To include the escape character in the string literally, write it twice.
220.127.116.11. Dollar-quoted String Constants
While the standard syntax for specifying string constants is usually
convenient, it can be difficult to understand when the desired string
contains many single quotes or backslashes, since each of those must
be doubled. To allow more readable queries in such situations,
provides another way, called
, to write string constants.
A dollar-quoted string constant
consists of a dollar sign (
), an optional
of zero or more characters, another dollar
sign, an arbitrary sequence of characters that makes up the
string content, a dollar sign, the same tag that began this
dollar quote, and a dollar sign. For example, here are two
different ways to specify the string
using dollar quoting:
$$Dianne's horse$$ $SomeTag$Dianne's horse$SomeTag$
Notice that inside the dollar-quoted string, single quotes can be used without needing to be escaped. Indeed, no characters inside a dollar-quoted string are ever escaped: the string content is always written literally. Backslashes are not special, and neither are dollar signs, unless they are part of a sequence matching the opening tag.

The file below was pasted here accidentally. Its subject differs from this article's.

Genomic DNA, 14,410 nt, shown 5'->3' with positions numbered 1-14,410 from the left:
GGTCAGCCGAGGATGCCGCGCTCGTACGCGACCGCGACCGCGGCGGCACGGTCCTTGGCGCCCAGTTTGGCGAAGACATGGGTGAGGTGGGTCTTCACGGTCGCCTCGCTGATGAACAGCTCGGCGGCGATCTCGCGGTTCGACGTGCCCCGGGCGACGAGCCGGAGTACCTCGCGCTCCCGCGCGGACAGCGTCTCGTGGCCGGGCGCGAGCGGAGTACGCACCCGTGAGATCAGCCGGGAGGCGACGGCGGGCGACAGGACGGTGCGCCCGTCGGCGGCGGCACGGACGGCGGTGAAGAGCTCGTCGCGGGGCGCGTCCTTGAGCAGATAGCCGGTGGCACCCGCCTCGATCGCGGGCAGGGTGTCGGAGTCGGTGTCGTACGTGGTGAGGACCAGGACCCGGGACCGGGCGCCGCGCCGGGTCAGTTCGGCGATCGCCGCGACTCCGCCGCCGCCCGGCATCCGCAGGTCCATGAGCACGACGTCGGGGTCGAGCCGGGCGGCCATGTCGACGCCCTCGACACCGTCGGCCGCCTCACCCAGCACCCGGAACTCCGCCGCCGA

It is possible to nest dollar-quoted string constants by choosing different tags at each nesting level. This is most commonly used in writing function definitions. For example:
$function$ BEGIN RETURN ($1 ~ $q$[\t\r\n\v\\]$q$); END; $function$
Here, the sequence
dollar-quoted literal string
, which will
be recognized when the function body is executed by
. But since the sequence does not match
the outer dollar quoting delimiter
, it is
just some more characters within the constant so far as the outer
string is concerned.
The tag, if any, of a dollar-quoted string follows the same rules
as an unquoted identifier, except that it cannot contain a dollar sign.
Tags are case sensitive, so
is correct, but
A dollar-quoted string that follows a keyword or identifier must be separated from it by whitespace; otherwise the dollar quoting delimiter would be taken as part of the preceding identifier.